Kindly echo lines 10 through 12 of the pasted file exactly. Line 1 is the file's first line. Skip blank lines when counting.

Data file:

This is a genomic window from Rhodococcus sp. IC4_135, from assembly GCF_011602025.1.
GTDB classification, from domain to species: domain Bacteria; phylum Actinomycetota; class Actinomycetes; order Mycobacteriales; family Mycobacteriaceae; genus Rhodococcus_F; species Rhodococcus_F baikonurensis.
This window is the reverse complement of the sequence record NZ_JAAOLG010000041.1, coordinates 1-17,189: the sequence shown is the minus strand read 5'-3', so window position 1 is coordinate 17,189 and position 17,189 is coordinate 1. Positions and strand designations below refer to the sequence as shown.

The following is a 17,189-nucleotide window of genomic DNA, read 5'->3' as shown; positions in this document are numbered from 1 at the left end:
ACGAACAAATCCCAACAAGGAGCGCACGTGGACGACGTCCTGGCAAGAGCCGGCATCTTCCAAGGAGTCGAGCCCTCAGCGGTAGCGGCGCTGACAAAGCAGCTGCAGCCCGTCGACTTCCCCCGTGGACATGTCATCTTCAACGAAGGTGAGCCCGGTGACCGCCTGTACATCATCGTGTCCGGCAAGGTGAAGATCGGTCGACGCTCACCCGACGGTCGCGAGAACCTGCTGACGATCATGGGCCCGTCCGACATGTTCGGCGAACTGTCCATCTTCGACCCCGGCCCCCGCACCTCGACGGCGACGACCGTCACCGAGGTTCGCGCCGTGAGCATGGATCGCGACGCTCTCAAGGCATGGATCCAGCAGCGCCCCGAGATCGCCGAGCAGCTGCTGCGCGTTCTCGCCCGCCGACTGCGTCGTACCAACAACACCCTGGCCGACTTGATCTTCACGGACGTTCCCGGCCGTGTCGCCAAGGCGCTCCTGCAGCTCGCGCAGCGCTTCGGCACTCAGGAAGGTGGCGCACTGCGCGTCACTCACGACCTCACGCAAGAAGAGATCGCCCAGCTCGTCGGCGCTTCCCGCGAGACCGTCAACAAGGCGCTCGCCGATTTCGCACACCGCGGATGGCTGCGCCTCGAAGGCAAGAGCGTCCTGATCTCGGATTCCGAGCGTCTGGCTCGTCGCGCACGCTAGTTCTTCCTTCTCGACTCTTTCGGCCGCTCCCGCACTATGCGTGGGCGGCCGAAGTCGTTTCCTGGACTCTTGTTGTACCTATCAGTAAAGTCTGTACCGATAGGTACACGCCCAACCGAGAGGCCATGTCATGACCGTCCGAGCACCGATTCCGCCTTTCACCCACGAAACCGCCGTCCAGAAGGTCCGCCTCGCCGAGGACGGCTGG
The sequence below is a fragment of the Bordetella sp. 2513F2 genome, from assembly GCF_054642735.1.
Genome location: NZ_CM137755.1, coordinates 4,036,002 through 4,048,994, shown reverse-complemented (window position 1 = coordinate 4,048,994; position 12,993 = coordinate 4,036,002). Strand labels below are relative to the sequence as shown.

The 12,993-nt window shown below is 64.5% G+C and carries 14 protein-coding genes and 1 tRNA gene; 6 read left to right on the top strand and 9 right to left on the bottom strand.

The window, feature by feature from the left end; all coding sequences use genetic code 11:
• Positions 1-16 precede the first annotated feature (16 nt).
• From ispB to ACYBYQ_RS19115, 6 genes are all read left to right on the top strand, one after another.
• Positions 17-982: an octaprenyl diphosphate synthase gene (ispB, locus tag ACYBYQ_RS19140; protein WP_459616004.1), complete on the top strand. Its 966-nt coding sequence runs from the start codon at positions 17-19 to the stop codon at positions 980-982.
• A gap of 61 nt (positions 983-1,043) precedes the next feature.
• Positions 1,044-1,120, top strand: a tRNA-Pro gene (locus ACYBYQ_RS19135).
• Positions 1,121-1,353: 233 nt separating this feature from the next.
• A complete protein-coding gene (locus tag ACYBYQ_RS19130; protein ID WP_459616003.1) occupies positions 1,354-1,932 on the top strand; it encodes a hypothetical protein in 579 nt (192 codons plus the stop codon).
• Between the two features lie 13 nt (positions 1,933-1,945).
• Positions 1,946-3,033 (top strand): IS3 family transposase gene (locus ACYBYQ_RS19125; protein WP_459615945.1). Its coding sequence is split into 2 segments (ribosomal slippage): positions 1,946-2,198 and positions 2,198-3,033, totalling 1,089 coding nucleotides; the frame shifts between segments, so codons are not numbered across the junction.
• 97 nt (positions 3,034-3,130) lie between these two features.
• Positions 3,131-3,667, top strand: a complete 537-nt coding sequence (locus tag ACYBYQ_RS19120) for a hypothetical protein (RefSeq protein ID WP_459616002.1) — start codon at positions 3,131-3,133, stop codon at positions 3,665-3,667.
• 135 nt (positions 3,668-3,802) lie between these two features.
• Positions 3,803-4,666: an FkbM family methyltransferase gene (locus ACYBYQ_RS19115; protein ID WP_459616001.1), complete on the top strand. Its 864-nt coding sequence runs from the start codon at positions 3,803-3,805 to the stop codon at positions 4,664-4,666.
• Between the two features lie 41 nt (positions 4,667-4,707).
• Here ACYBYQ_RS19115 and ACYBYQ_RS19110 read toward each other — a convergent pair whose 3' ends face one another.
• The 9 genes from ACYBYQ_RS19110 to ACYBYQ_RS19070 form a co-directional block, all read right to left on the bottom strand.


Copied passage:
• Positions 1-16 precede the first annotated feature (16 nt).
• From ispB to ACYBYQ_RS19115, 6 genes are all read left to right on the top strand, one after another.
• Positions 17-982: an octaprenyl diphosphate synthase gene (ispB, locus tag ACYBYQ_RS19140; protein WP_459616004.1), complete on the top strand. Its 966-nt coding sequence runs from the start codon at positions 17-19 to the stop codon at positions 980-982.